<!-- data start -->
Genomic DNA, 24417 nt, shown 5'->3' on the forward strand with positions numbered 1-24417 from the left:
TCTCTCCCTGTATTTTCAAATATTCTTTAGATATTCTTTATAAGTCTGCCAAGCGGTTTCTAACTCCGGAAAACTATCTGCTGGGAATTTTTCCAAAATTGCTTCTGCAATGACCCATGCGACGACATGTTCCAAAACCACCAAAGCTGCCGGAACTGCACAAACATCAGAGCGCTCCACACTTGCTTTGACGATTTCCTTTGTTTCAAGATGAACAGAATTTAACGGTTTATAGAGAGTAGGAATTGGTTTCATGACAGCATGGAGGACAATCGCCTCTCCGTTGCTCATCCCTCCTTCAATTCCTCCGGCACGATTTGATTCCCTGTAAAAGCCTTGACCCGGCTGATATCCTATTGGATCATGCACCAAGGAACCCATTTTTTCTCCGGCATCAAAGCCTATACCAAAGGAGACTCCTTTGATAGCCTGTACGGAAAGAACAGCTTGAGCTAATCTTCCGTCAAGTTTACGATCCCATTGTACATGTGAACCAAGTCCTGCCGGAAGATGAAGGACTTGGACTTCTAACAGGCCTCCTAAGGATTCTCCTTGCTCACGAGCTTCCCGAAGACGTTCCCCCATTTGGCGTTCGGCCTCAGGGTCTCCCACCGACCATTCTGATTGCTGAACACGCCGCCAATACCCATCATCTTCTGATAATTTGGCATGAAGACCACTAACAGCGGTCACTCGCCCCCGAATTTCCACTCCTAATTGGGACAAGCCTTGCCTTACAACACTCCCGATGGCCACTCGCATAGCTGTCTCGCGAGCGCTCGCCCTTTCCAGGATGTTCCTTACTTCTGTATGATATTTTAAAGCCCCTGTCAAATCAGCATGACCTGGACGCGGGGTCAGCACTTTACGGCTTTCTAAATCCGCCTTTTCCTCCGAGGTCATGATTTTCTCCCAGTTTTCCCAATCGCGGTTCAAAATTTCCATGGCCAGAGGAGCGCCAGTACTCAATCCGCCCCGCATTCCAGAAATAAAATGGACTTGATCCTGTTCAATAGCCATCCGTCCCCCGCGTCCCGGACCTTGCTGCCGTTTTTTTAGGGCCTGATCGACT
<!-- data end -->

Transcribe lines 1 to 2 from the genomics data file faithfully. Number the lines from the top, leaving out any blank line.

Genomic DNA, 24417 nt, shown 5'->3' on the forward strand with positions numbered 1-24417 from the left:
TCTCTCCCTGTATTTTCAAATATTCTTTAGATATTCTTTATAAGTCTGCCAAGCGGTTTCTAACTCCGGAAAACTATCTGCTGGGAATTTTTCCAAAATTGCTTCTGCAATGACCCATGCGACGACATGTTCCAAAACCACCAAAGCTGCCGGAACTGCACAAACATCAGAGCGCTCCACACTTGCTTTGACGATTTCCTTTGTTTCAAGATGAACAGAATTTAACGGTTTATAGAGAGTAGGAATTGGTTTCATGACAGCATGGAGGACAATCGCCTCTCCGTTGCTCATCCCTCCTTCAATTCCTCCGGCACGATTTGATTCCCTGTAAAAGCCTTGACCCGGCTGATATCCTATTGGATCATGCACCAAGGAACCCATTTTTTCTCCGGCATCAAAGCCTATACCAAAGGAGACTCCTTTGATAGCCTGTACGGAAAGAACAGCTTGAGCTAATCTTCCGTCAAGTTTACGATCCCATTGTACATGTGAACCAAGTCCTGCCGGAAGATGAAGGACTTGGACTTCTAACAGGCCTCCTAAGGATTCTCCTTGCTCACGAGCTTCCCGAAGACGTTCCCCCATTTGGCGTTCGGCCTCAGGGTCTCCCACCGACCATTCTGATTGCTGAACACGCCGCCAATACCCATCATCTTCTGATAATTTGGCATGAAGACCACTAACAGCGGTCACTCGCCCCCGAATTTCCACTCCTAATTGGGACAAGCCTTGCCTTACAACACTCCCGATGGCCACTCGCATAGCTGTCTCGCGAGCGCTCGCCCTTTCCAGGATGTTCCTTACTTCTGTATGATATTTTAAAGCCCCTGTCAAATCAGCATGACCTGGACGCGGGGTCAGCACTTTACGGCTTTCTAAATCCGCCTTTTCCTCCGAGGTCATGATTTTCTCCCAGTTTTCCCAATCGCGGTTCAAAATTTCCATGGCCAGAGGAGCGCCAGTACTCAATCCGCCCCGCATTCCAGAAATAAAATGGACTTGATCCTGTTCAATAGCCATCCGTCCCCCGCGTCCCGGACCTTGCTGCCGTTTTTTTAGGGCCTGATCGACT